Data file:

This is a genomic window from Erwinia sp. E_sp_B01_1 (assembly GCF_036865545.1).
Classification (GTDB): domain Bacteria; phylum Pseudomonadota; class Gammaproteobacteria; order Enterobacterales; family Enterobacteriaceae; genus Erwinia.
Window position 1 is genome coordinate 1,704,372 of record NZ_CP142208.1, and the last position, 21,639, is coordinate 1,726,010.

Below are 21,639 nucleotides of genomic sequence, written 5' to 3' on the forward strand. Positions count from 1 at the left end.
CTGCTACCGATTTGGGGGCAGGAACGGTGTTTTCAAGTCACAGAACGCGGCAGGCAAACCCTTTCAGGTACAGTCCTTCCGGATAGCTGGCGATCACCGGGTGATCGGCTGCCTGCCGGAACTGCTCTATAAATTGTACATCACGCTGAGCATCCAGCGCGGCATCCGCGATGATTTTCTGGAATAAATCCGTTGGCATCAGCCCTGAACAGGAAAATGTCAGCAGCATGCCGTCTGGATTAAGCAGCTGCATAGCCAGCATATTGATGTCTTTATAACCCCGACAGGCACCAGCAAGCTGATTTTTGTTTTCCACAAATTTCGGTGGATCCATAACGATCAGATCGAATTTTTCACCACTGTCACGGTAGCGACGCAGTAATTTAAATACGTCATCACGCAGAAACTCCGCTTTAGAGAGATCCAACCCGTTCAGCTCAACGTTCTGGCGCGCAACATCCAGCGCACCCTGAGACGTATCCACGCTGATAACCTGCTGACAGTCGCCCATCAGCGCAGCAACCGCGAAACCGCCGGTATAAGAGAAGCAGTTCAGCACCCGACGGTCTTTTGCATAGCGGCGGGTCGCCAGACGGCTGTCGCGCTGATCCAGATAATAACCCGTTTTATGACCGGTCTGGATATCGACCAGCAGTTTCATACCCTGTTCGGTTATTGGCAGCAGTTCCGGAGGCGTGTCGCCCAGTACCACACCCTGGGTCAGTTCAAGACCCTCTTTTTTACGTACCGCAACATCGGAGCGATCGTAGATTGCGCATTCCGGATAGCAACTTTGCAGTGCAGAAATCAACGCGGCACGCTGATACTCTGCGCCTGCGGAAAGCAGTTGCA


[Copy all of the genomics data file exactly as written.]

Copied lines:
This is a genomic window from Erwinia sp. E_sp_B01_1 (assembly GCF_036865545.1).
Classification (GTDB): domain Bacteria; phylum Pseudomonadota; class Gammaproteobacteria; order Enterobacterales; family Enterobacteriaceae; genus Erwinia.
Window position 1 is genome coordinate 1,704,372 of record NZ_CP142208.1, and the last position, 21,639, is coordinate 1,726,010.

Below are 21,639 nucleotides of genomic sequence, written 5' to 3' on the forward strand. Positions count from 1 at the left end.
CTGCTACCGATTTGGGGGCAGGAACGGTGTTTTCAAGTCACAGAACGCGGCAGGCAAACCCTTTCAGGTACAGTCCTTCCGGATAGCTGGCGATCACCGGGTGATCGGCTGCCTGCCGGAACTGCTCTATAAATTGTACATCACGCTGAGCATCCAGCGCGGCATCCGCGATGATTTTCTGGAATAAATCCGTTGGCATCAGCCCTGAACAGGAAAATGTCAGCAGCATGCCGTCTGGATTAAGCAGCTGCATAGCCAGCATATTGATGTCTTTATAACCCCGACAGGCACCAGCAAGCTGATTTTTGTTTTCCACAAATTTCGGTGGATCCATAACGATCAGATCGAATTTTTCACCACTGTCACGGTAGCGACGCAGTAATTTAAATACGTCATCACGCAGAAACTCCGCTTTAGAGAGATCCAACCCGTTCAGCTCAACGTTCTGGCGCGCAACATCCAGCGCACCCTGAGACGTATCCACGCTGATAACCTGCTGACAGTCGCCCATCAGCGCAGCAACCGCGAAACCGCCGGTATAAGAGAAGCAGTTCAGCACCCGACGGTCTTTTGCATAGCGGCGGGTCGCCAGACGGCTGTCGCGCTGATCCAGATAATAACCCGTTTTATGACCGGTCTGGATATCGACCAGCAGTTTCATACCCTGTTCGGTTATTGGCAGCAGTTCCGGAGGCGTGTCGCCCAGTACCACACCCTGGGTCAGTTCAAGACCCTCTTTTTTACGTACCGCAACATCGGAGCGATCGTAGATTGCGCATTCCGGATAGCAACTTTGCAGTGCAGAAATCAACGCGGCACGCTGATACTCTGCGCCTGCGGAAAGCAGTTGCA